Google Plans To Build An Enormous New Campus In Colorado - And Residents Are Worried About Gentrification


boulder pearl streetKent Kanouse / FlickrPearl Street, downtown Boulder.

Google plans to nearly quintuple its presence in Colorado with the construction of a new, four-acre campus in Boulder. 

The project, which was recently approved by Boulder's City Council, includes three, four-story office buildings with all of the usual Google luxuries, including fitness centers, cafeterias, and a large underground parking lot.

The new campus will increase Google's Boulder workforce from 340 employees to nearly 1,500. 


That huge jump has some Boulder locals worried about the future of their city. An influx of high-salaried tech workers could worsen problems Boulder is already having, like traffic congestion and a shortage of affordable housing.

"Prices are rising. We are becoming less and less affordable to lower and middle income. We're also seeing local businesses that have been here for decades being priced out," City Council member Suzanne Jones said to the New York Times. "It puts a finer point on this issue of, where are we headed? Attracting big business is great, on the one hand, but it will be part of that change on the other."

A set of nearby apartment buildings seems like the perfect spot to accommodate the incoming Googlers. Still, many worry that these high-paid workers will eventually look for housing beyond the immediately surrounding areas, leading to an explosion in home prices like that seen in San Francisco and Silicon Valley. 


"Many of the eventual 1,500 employees and their families won't choose to live in the monolithic apartment complexes that are right next door. Many of these high-paid techies will want houses with yards," Boulder resident Judy Amabile writes in a letter to the Daily Camera, the city's local newspaper. "They might drive: to work, to drop off kids at school, to grocery shop, to dine out on Pearl Street. Google's expansion may well exacerbate rather than mitigate our affordable housing and transportation problems."

The new campus will be located just a block away from the bus station currently under construction at Boulder Junction. When the city council approved Google's project, it also asked that the company provide incentives for employees to use public transportation rather than drive to work. The campus will have only 600 parking spots, less than half the number of employees who will be based there.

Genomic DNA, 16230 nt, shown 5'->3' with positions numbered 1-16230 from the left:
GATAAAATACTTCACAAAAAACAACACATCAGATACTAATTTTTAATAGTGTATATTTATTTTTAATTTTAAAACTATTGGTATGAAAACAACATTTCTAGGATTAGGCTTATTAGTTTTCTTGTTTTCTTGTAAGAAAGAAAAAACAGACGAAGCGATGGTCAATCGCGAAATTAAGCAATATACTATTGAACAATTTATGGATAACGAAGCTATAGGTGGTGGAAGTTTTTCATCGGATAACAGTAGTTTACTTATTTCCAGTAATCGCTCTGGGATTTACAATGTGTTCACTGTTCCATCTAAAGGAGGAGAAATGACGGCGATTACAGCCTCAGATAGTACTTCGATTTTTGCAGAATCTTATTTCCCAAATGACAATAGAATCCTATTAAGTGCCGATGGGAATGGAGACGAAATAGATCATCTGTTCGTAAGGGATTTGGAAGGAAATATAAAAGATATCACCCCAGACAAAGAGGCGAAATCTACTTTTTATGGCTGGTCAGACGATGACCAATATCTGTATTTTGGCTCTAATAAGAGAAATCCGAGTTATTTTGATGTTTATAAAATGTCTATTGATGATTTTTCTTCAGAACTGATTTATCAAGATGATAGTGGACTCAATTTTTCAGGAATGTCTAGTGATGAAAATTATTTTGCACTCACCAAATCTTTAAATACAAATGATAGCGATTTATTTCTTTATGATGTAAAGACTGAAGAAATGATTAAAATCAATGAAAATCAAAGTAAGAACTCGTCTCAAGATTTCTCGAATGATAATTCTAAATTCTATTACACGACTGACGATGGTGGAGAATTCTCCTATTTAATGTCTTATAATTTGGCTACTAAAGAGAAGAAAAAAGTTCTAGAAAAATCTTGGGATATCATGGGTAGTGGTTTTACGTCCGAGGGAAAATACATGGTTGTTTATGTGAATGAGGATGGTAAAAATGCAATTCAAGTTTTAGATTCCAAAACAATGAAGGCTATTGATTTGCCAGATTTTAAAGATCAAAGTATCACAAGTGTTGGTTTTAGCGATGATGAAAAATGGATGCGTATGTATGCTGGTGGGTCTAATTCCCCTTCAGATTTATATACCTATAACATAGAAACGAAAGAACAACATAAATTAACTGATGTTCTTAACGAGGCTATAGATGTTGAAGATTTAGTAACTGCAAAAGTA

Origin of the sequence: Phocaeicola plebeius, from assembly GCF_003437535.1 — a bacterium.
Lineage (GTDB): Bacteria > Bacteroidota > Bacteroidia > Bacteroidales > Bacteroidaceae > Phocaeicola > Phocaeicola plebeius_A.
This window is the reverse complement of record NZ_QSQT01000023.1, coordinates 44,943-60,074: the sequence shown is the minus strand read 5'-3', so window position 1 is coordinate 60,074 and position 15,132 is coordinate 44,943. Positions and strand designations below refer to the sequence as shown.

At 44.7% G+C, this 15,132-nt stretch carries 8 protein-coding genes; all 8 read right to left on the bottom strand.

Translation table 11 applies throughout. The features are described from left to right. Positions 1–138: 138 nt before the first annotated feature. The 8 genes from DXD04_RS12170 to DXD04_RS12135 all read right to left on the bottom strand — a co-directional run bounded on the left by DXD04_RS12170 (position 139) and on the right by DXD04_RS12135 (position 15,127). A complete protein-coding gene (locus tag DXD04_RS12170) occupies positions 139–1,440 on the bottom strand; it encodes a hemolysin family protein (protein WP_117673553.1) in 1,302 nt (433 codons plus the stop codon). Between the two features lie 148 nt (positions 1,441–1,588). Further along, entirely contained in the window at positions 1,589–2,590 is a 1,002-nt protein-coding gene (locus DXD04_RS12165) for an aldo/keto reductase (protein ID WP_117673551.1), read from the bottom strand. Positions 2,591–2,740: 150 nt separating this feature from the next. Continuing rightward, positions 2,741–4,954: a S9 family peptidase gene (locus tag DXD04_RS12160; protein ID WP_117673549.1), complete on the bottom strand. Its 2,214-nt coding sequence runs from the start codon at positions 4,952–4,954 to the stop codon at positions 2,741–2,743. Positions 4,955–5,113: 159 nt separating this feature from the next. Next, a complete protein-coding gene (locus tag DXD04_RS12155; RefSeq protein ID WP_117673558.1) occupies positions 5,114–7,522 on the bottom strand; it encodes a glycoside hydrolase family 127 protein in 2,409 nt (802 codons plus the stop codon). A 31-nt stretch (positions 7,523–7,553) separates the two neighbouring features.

Another concern voiced by residents and the city's planning board regards the appearance of the buildings themselves. Google's campuses tend to be rather contained environments, with luxurious amenities that employees can enjoy behind closed doors.


The new campus will be built in one of Boulder's busiest commercial areas, but it won't have any ground-floor retail space. It's not exactly inviting.

google boulderCity of BoulderAn architectural drawing of the new Google campus in Boulder.

Four stories is also significantly taller than many of the other buildings in the area.


"It will be a very nice place for the employees, but, as far as addressing the public realm, especially the streetscape, I think it falls short," planning board member Liz Payton said during a site review earlier in December. "I don't think this is coherent, in that it is this very insular campus, but not relating to the context around it very successfully."

Google will construct a path winding through the campus itself, with the hope that it will keep the complex relatively open to the community.

And some argue that a growing tech presence in Boulder would be a positive influence on the community. 


Scott Green, site director for Google Boulder, emphasized the impact tech workers could have on the city's innovative sector, citing the engineering team's work on apps like Google Earth and Google Drive. There could be increased recruiting from the University of Colorado nearby.

The Google Boulder office also has sales and marketing teams. 

"These are critical projects, and they're big projects. They're growing, and staying still is not really an option. We've grown quite rapidly, and we expect to continue to grow," Green said to the planning board in December. "Our identity is tied to Boulder. We want to be in Boulder."